Birthday Reviews: Tad Williams’s “Go Ask Elric”

Birthday Reviews: Tad Williams’s “Go Ask Elric”

Elric Tales of the White Wolf-small Elric Tales of the White Wolf-back-small

Cover by Brom

Tad Williams was born on March 14, 1957. He published the Memory, Sorry & Thorn fantasy series beginning in 1988 and followed up with the Otherland series in 1996 and Shadowmarch in 2004. Williams has also published a handful of stand alone novels, including Tailchaser’s Song and Caliban’s Hour. He collaborated with Nina Kiriki Hoffman on Child of an Ancient City.

Williams was a nominee for the John W. Campbell, Jr. Award in 1986 and the next year Tailchaser’s Song was a nominee for the William L. Crawford Award. Two of his novels have been nominated for Germany’s Phantastik Preis.

“Go Ask Elric” was published in 1994 in Elric: Tales of the White Wolf, a Michael Moorcock Festschrift which allowed other authors to play with Moorcock’s settings, characters, and themes. The story was translated into French for inclusion in an abridged version of the anthology as a whole. Williams later included it in his collection Rite: Short Work, which also included an essay Williams wrote as an introduction to Moorcock’s novel Gloriana.

Williams manages a successful homage to Michael Moorcock in “Go Ask Elric,” pulling in elements from Moorcock’s stories “Elric at the End of Time” as well as “the Vanishing Tower” and “Sailing to the Future.” Rather than focusing on Elric, William’s main character is Pogo Chapman, a young kid who worships Jimi Hendrix in the mid-1970s. During an acid trip, Pogo is sucked into the multiverse where he meets up with an imprisoned Elric and helps him escape. As Moorcock did in “Elric at the End of Time,” Williams switches between Elric’s point of view and Pogo’s, allowing the reader to see just how much Elric misreads the situations he is in.

In their escape, Elric and Pogo find themselves sin another plane of the multiverse, facing off against a cosmic force known as the Chronophage, where they ally themselves with a man who is as dark as Elric is white, Shemei Uendrijj, who Pogo immediately recognizes as a version of his hero, Jimi Hendrix. On the verge of defeat, Pogo realizes the two heroes must combine, as Elric has done with other aspects of the Eternal Champion.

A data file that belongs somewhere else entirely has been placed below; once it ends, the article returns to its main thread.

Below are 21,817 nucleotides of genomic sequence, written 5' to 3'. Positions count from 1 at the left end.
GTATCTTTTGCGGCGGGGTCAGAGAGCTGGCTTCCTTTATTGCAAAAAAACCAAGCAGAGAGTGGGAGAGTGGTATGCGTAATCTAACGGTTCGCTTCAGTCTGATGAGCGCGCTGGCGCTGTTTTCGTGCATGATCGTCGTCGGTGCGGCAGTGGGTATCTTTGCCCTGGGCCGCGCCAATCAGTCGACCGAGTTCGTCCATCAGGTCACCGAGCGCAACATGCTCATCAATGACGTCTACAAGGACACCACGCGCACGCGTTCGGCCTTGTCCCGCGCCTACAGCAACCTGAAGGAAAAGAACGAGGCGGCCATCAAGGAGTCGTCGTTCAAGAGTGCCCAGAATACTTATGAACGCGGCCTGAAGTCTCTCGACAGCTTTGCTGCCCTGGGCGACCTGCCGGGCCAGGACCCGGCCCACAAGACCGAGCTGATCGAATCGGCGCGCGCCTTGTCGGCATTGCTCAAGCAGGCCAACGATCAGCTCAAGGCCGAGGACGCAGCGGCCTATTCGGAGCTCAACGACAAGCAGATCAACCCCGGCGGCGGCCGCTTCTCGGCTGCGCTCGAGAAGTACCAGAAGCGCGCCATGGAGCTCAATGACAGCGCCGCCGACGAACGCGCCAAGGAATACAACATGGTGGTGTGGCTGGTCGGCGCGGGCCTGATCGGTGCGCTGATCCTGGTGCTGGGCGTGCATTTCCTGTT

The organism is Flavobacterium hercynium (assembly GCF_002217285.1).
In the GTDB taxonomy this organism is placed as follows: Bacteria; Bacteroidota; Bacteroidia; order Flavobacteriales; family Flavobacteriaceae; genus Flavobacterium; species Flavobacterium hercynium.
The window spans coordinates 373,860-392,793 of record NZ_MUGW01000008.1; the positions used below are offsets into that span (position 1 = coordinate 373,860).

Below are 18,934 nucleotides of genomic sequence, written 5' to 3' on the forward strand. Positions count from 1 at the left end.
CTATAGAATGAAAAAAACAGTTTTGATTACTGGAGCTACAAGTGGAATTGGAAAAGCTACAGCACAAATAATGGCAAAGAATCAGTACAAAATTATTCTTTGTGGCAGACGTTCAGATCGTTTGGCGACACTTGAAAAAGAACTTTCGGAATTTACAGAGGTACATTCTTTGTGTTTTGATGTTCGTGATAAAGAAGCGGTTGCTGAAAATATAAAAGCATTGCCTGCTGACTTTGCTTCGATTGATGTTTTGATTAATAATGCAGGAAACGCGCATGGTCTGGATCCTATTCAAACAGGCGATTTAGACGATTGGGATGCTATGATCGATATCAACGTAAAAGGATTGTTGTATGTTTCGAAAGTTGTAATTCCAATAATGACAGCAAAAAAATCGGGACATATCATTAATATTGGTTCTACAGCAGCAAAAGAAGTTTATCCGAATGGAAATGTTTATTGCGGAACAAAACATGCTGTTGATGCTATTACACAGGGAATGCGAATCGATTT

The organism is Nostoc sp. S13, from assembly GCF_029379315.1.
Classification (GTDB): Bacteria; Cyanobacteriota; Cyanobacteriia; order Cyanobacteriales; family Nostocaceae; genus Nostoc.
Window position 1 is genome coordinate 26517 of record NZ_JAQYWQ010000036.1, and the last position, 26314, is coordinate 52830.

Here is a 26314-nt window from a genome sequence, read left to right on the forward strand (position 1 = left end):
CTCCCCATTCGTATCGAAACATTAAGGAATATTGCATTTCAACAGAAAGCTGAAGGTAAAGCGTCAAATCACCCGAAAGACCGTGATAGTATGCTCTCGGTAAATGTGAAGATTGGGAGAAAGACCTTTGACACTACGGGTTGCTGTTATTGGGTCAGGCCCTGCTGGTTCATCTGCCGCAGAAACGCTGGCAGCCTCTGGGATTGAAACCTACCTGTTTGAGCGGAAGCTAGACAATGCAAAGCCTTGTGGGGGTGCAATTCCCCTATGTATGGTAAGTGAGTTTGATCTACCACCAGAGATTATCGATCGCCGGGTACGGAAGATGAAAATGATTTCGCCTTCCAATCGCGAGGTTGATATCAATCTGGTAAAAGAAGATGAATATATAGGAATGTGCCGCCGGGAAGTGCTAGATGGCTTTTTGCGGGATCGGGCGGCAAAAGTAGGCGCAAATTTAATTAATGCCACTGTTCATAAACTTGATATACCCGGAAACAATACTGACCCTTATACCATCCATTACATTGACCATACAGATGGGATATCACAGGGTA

Williams also skillfully involves the song “White Rabbit,” by Jefferson Airplane, which not only provides the title for the story, but also offers Pogo the hints he needs to become Elric’s rescuer and partner. Williams incorporates the song in a clever manner that doesn’t put too much emphasis on the song.

Reviewed in  its original publication in the anthology Elric: Tales of the White Wolf, edited by Edward E. Kramer & Richard Gilliam, White Wold, 1994.


Steven H Silver-largeSteven H Silver is a fifteen-time Hugo Award nominee and was the publisher of the Hugo-nominated fanzine Argentus as well as the editor and publisher of ISFiC Press for 8 years. He has also edited books for DAW and NESFA Press. He began publishing short fiction in 2008 and his most recently published story is “Big White Men—Attack!” in Little Green Men—Attack! Steven has chaired the first Midwest Construction, Windycon three times, and the SFWA Nebula Conference 5 times, as well as serving as the Event Coordinator for SFWA. He was programming chair for Chicon 2000 and Vice Chair of Chicon 7. He has been the news editor for SF Site since 2002.

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Bob Byrne

I was pretty disappointed with this collection. I thought that only a few stories added to the Elric story (Williams’ was not one of them).

As a whole book, I think I actually preferred White Wolf’s ‘Pawns of Chaos’ – another multi-author anthology. Though that had some forgettable stories as well.

Barsoomia

Steven, I don’t speak German. I do agree that the Anthology didn’t work, the best thing about it was the cover by Brom.

Rich Horton

Mostly that’s right. Every once in a while you strike gold. An example might be — and it’s not exactly the same thing — Orson Scott Card’s “The Originist”, which I think has an argument for being the best Foundation story of all time, which appeared in, I think it was called, FOUNDATION’S FRIENDS, something like that — an anthology of stories based on Asimov’s Foundation.

Joe H.

Yeah, I used to buy a lot of these kinds of tribute anthologies, but these days I’m much more selective …

Still, I remember liking this particular story well enough.

Bob Byrne

I did like a couple stories in After the King:

Pratchett’s Troll Bridge

The Conjure Man

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